Boston beats out L.A. to be sole U.S. bidder for 2024 Olympics
From the start, Los Angeles seemed like a safe choice to bid for the 2024 Olympics.
The Summer Games had been here twice before, in 1932 and 1984, and both times were successful. From the Rose Bowl southward to StubHub Center, there were ample stadiums and arenas in place.
But, in the end, it seems that city officials could not overcome a sense of been-there, done-that, losing out Thursday afternoon when the U.S. Olympic Committee unexpectedly named Boston as the nation’s official bid candidate.
“This selection is in recognition of our city’s talent, diversity and global leadership,” Mayor Marty Walsh said. “Boston hopes to welcome the world’s greatest athletes to one of the world’s greatest cities.”
The Massachusetts capital has focused its bid on creating a technology-based, “walkable” Games that would make use of numerous universities and colleges in the area.
“We couldn’t be more excited about the partnership we’ve established with the leadership team in Boston,” USOC chief executive Scott Blackmun said.
The USOC, whose board members convened at Denver International Airport, said in its news release the decision required “a spirited discussion and more than one round of voting.”
The result surprised many in and around the U.S. Olympic movement who had considered Los Angeles and San Francisco to be front-runners. The fourth finalist — Washington — was seen as a dark horse. The U.S. last hosted the Summer Olympics in Atlanta in 1996.
“I want to congratulate the city of Boston and hope the Games will be back on American soil in 2024,” Los Angeles Mayor Eric Garcetti said. “I’m incredibly proud of the bid we submitted.”
The mayor coordinated Los Angeles’ campaign from his office over the past eight months. Joined by sports executive Casey Wasserman, he proposed dividing the competition into several clusters.
Staples Center and a revamped Coliseum would have anchored a downtown grouping that would also have included Galen Center, Nokia Theatre, an expanded Convention Center.
UCLA and the beaches would have formed a coastal cluster. In Carson, numerous events could have been held at StubHub Center with its stadium, tennis facilities and velodrome.
In a departure from the 1984 Olympics, several venues would have been placed in the San Fernando Valley.
Though the Coliseum and the Rose Bowl — for soccer — hardly would have been new, Garcetti’s group placed 80% of events in venues either constructed or significantly refurbished after 1984.
Apparently, that wasn’t persuasive enough for USOC officials.
On a larger scale, the International Olympic Committee traditionally has sought to expand its brand — which has translated into placing the Games in cities where they have never been before, said Laurence Chalip, a University of Illinois professor who follows the Olympic movement.
The 2008 Beijing Olympics, for instance, offered access to the world’s largest developing market. The city is now a finalist to host the 2022 Winter Games.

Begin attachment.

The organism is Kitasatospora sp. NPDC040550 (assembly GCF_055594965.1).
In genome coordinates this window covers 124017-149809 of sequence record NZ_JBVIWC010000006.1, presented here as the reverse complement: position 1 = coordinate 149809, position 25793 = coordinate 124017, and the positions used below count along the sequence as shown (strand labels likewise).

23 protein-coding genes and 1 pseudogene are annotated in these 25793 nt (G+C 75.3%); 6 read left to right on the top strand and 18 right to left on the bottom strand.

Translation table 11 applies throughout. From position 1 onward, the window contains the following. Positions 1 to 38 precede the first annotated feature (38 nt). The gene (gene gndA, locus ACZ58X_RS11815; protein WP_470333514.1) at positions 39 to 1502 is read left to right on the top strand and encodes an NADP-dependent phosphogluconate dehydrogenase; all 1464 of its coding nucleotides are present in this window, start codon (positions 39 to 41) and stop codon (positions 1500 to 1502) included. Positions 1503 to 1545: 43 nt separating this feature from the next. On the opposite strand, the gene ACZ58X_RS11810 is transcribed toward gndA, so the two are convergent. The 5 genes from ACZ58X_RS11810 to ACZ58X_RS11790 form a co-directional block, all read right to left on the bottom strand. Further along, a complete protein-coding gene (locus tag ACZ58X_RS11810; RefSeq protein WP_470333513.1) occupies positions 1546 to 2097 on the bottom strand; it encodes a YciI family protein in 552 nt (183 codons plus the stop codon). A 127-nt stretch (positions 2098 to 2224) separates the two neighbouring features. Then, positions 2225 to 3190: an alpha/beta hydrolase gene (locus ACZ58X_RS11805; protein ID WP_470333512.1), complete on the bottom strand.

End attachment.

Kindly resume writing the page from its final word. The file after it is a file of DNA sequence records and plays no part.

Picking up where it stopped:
“There’s another issue,” Chalip said. “Who’s going to throw the best party?”
Boston could put the Summer Olympics in the Northeast for the first time, placing events in a historically rich setting. The city also has a vibrant sports tradition that includes Fenway Park’s “Green Monster” and the Boston Celtics’ parquet floor.
These highlights overcame a well-organized opposition campaign.
“The boosters behind Boston 2024 won today,” a group called No Boston Olympics said in a statement Thursday. “But our Commonwealth is poorer for it.”
The cost of hosting the Games will almost certainly be a topic of public discussion in the coming months and years.
Last winter, Russia spent an estimated $51 billion on the 2014 Sochi Olympics. More recently, several candidate cities withdrew from consideration for the 2022 Winter Games, citing money as a major concern.
The IOC recently adopted a reform package that, among other things, seeks to make the Olympics more affordable.
The USOC emphasized that during the domestic competition and all four finalists submitted proposals with operating budgets of $3 billion to $5 billion. That would not include venue and infrastructure expenses.
Los Angeles was considered a particularly affordable candidate with so many venues in place. Boston officials have proposed cutting costs by holding a majority of events at temporary sites.
“We are passionate about sports because we believe in the power of sport to transform our city and inspire the world’s youth,” said John Fish, chairman of the winning bid committee. “A Boston Games can be one of the most innovative, sustainable and exciting in history.”
With USOC approval in hand, Fish’s group now begins the challenging work of charming IOC members.
Bid submissions are due by September with final applications required in early 2016. That spring, the IOC will winnow the candidates down to a few finalists.
If, as expected, the American bid advances, representatives of Boston would meet with IOC officials on many occasions and make an appearance at the 2016 Rio de Janeiro Games. An IOC evaluation commission would also visit Massachusetts.
The IOC will select the winning candidate in September, 2017. Rome is already a candidate, with bids expected from Germany and others.
Anita DeFrantz, a veteran IOC member from Los Angeles, expressed optimism about Boston’s bid, saying: “I very much want to bring the Games to the United States to share the incredible spirit of the Games with another generation of Americans.”
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